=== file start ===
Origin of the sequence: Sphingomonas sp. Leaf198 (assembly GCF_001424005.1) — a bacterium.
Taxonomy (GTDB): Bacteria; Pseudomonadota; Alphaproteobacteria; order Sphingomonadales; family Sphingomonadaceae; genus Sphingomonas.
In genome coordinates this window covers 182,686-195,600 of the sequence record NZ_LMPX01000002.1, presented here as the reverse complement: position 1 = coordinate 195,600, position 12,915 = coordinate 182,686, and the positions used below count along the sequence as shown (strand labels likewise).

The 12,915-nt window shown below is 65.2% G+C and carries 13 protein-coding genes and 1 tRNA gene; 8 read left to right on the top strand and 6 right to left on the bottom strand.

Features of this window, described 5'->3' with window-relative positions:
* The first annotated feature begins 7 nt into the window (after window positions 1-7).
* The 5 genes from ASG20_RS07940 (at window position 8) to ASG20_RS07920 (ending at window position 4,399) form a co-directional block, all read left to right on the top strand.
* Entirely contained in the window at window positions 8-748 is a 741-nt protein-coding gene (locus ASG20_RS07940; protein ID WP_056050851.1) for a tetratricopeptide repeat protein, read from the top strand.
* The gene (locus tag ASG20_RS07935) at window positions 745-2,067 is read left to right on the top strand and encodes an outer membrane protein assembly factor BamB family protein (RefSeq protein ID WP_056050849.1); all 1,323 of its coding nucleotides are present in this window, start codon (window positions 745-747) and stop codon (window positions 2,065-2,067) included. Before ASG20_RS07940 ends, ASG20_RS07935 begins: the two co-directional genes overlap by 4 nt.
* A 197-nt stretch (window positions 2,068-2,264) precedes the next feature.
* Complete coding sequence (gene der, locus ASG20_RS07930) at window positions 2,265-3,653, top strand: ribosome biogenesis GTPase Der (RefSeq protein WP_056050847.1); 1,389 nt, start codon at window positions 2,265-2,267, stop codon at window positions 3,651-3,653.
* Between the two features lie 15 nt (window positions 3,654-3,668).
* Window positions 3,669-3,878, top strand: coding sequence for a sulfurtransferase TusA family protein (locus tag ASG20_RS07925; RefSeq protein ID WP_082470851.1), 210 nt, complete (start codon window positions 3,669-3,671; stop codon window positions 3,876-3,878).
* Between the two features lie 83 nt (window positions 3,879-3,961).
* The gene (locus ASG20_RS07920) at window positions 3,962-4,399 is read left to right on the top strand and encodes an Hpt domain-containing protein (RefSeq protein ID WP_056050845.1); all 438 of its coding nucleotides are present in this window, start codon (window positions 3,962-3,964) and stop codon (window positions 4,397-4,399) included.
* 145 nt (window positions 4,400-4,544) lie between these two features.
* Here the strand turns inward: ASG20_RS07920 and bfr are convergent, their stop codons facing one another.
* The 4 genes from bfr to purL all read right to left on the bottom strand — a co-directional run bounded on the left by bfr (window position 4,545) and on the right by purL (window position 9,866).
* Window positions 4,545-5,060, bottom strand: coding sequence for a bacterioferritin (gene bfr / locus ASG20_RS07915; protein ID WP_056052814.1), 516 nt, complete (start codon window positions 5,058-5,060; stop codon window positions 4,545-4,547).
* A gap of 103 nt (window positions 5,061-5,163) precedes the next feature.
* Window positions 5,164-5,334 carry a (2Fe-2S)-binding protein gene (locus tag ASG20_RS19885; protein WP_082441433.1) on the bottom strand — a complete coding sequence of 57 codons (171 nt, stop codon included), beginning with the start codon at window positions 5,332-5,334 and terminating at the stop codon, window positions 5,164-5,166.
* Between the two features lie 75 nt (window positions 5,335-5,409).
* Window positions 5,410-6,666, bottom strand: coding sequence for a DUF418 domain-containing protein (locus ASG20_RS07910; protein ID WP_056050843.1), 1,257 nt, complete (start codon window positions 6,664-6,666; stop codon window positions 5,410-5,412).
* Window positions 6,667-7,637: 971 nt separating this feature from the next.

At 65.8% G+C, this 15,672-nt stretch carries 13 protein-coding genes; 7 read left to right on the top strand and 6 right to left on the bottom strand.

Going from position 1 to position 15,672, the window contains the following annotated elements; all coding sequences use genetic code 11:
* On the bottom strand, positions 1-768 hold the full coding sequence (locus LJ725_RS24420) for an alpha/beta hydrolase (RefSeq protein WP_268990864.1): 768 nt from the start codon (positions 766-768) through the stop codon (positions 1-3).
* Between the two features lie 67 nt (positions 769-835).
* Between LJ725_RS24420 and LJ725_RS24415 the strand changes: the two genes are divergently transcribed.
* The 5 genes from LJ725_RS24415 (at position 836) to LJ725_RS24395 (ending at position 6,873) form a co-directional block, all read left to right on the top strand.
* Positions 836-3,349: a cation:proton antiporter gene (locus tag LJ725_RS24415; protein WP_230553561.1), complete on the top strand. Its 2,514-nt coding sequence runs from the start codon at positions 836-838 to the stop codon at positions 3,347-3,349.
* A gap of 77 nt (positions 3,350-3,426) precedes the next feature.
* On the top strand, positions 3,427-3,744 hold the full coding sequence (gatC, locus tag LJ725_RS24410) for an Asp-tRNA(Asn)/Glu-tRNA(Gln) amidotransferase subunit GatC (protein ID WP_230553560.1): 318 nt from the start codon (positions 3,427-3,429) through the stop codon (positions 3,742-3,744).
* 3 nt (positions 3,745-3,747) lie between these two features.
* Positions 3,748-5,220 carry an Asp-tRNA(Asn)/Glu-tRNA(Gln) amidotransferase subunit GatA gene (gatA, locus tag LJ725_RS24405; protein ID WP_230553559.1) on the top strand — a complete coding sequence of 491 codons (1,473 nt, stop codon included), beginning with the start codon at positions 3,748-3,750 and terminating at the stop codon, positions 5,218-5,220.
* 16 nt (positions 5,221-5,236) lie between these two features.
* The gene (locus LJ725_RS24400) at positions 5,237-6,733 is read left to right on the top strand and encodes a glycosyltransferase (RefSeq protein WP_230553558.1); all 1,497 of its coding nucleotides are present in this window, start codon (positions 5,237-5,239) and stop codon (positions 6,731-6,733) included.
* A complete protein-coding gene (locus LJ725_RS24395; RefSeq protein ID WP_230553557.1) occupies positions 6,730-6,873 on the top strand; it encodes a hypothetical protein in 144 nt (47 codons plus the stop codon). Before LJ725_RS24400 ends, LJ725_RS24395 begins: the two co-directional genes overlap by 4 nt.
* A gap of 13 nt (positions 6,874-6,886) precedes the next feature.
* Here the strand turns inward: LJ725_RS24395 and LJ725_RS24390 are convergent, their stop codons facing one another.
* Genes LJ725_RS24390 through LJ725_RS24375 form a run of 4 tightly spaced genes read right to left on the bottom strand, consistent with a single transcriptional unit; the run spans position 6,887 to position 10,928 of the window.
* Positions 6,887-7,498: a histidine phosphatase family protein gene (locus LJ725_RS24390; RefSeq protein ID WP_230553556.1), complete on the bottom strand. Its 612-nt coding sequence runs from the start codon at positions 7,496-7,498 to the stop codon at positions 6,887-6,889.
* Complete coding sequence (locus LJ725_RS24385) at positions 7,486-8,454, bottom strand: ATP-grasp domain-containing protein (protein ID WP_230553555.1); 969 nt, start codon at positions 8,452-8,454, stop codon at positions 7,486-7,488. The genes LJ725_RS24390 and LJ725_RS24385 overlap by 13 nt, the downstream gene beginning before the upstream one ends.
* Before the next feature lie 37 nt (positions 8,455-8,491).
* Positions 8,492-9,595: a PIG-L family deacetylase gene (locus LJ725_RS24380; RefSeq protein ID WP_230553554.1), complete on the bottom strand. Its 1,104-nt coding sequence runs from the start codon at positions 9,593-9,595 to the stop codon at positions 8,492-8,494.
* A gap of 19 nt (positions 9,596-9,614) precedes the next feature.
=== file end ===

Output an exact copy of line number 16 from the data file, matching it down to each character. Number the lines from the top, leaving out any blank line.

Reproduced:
* 145 nt (window positions 4,400-4,544) lie between these two features.